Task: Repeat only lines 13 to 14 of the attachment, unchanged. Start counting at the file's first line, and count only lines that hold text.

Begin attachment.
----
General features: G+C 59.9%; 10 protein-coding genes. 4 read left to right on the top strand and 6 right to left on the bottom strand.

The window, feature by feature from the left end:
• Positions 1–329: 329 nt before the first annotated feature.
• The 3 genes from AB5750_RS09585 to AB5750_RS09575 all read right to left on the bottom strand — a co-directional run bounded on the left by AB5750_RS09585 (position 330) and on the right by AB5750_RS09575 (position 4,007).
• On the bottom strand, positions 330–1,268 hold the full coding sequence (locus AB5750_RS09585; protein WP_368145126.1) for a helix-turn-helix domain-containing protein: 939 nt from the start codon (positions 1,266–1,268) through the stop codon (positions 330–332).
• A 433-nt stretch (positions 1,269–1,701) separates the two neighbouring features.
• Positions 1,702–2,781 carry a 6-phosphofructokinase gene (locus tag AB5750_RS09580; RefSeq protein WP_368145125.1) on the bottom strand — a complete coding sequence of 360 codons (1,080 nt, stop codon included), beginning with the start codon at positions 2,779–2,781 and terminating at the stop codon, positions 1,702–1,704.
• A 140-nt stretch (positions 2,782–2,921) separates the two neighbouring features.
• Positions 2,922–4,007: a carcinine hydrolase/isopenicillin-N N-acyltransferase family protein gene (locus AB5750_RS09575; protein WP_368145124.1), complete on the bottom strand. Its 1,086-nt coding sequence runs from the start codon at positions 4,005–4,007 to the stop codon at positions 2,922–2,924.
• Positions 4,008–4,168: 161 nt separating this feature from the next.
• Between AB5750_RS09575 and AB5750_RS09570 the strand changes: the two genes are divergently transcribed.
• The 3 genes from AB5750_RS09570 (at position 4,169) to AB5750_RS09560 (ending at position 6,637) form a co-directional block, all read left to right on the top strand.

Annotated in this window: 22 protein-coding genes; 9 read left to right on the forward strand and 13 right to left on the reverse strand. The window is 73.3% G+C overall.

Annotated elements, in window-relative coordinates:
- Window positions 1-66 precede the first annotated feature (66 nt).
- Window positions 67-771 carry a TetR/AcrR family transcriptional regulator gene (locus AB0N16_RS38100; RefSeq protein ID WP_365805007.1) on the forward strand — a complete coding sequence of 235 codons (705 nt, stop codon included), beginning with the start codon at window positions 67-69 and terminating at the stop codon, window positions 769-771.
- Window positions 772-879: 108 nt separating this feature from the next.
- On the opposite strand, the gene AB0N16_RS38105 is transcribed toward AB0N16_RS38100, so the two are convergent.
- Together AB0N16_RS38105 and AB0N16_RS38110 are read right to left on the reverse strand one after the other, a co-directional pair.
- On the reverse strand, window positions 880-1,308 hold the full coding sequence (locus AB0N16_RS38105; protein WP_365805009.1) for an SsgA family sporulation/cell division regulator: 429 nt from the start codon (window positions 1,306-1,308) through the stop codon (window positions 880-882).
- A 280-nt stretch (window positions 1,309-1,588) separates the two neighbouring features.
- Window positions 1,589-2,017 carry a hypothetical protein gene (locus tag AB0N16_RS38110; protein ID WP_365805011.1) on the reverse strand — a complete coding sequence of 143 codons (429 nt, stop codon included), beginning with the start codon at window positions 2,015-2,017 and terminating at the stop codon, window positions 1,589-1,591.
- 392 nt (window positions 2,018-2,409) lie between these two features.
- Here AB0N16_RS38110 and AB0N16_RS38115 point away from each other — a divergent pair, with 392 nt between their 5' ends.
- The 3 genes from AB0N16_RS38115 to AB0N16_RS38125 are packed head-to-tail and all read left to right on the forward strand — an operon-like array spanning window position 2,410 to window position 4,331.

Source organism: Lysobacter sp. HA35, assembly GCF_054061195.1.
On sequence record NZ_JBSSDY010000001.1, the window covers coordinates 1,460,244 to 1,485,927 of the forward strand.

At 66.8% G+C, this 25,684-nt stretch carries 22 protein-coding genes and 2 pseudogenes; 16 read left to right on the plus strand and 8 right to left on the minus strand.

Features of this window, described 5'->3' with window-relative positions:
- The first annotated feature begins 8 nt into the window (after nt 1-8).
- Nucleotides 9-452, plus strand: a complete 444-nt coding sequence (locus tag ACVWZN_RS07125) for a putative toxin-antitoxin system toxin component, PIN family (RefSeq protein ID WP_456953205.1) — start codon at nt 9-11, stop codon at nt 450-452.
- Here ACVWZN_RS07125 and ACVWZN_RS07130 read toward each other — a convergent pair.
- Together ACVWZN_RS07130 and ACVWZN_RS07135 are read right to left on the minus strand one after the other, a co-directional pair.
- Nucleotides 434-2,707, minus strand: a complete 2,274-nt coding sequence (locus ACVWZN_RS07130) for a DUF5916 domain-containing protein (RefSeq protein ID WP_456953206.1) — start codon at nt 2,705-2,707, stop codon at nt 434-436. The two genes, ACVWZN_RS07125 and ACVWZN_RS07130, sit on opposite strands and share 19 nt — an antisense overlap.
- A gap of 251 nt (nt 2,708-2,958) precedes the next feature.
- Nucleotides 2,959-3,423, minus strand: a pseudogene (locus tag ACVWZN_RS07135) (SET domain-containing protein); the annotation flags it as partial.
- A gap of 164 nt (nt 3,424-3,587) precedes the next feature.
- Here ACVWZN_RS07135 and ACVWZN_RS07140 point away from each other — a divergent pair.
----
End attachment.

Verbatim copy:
Annotated in this window: 22 protein-coding genes; 9 read left to right on the forward strand and 13 right to left on the reverse strand. The window is 73.3% G+C overall.

Annotated elements, in window-relative coordinates: